The skin peel after sunburn can be really troubling for many people, especially when it’s a nasty or painful one. The itchiness, the pain, and the redness that come with sunburns are rather uncomfortable and painful.
The most common sign of damage from sun exposure is a burn. Sunburns are typically characterized by red skin that may be accompanied by swelling and pain. When you are first burned, your skin may have a dry or moist appearance, with dry skin being more common as the body begins to try to fight off infection. The skin may also peel if blistered areas break open, but this does not happen for everyone. Sunburns can be mildly uncomfortable for a few days, or very painful for about a week before fading away.
However, if you have an underlying condition such as lupus or eczema, you may have sensitive skin that takes longer to heal from a simple sunburn due to your discomfort threshold being lower than normal. If this is the case, or if a blister or area of missing skin lasts longer than three weeks after receiving a burn, then you should see your doctor to ensure that everything is healing properly.
How To Treat Bad Skin Peel After Sunburn
Sunburns can cause redness, swelling, pain, and in more severe cases, peeling. Peeling skin is a sign that your body is healing itself, but it can be irritating, itchy, and unsightly while it’s happening.
If your skin starts flaking after a particularly bad sunburn, the one thing you absolutely should not do is pick, peel, or scratch the peeling skin.
“Do not pick peeling skin because it can make you more prone to infection,” says Shari Lipner, MD, PhD, a dermatology professor at Weill Cornell Medicine. This is because pulling or scratching off peeling skin can expose unhealed skin underneath, which will not have the proper barrier to fend off potentially harmful bacteria.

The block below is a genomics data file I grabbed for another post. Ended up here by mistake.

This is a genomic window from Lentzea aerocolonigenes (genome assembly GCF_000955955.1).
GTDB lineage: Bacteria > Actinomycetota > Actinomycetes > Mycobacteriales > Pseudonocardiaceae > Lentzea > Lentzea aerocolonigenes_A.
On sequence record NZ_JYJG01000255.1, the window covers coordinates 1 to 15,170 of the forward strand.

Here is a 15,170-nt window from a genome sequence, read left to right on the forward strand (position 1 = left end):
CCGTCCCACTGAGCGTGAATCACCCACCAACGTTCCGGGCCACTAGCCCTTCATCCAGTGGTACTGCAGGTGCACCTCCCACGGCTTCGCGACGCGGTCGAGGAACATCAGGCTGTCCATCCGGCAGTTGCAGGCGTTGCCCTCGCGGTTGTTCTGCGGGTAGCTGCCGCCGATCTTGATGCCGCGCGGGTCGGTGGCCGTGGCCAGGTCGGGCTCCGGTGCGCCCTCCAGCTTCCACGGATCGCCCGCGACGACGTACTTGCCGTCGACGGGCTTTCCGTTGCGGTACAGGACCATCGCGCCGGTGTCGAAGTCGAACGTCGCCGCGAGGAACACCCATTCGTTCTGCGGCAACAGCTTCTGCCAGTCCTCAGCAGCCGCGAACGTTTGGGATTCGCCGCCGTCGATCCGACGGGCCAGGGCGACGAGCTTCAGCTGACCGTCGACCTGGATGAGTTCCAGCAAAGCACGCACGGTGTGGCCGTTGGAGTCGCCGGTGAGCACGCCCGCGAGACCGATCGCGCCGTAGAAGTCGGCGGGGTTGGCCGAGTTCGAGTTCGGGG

So while your skin is peeling, it’s best to allow your body to repair itself. Your skin will usually stop peeling on its own once the sunburn has healed, which takes about a week for mild to moderate burns.
Procedures in Treating Bad Skin Peel After Sunburn
Use a cold compress or take a cool shower
Applying a cold compress or taking a cool shower won’t necessarily stop the peeling. However, if your sunburn feels especially warm, swollen, and uncomfortable the cool temperatures may provide temporary relief.
It’s also important to avoid using loofahs and scrub brushes when showering, as these can pull on or irritate peeling skin, Lipner says.
You can make cold compress at home by adding ice cubes to a sturdy plastic bag. Never apply ice directly to sunburned skin because the severe cold could damage the skin farther and potentially worsen peeling and delay the healing process.
Apply aloe vera or a moisturizer
Using the right moisturizer may help speed up the healing process and reduce peeling.
Joshua Zeichner, MD, the director of cosmetic and clinical research at Mount Sinai Hospital, recommends using a product containing aloe vera gel, as aloe can help hydrate your skin and has anti-inflammatory compounds that can reduce swelling and promote healing.
“It is rich in water and skin-soothing sugars that form a protective seal over the surface of the skin,” Zeichner says.
When choosing a moisturizer, make sure to avoid petroleum or oil-based creams, as these may trap the heat coming off of your skin and make your sunburn even more irritated.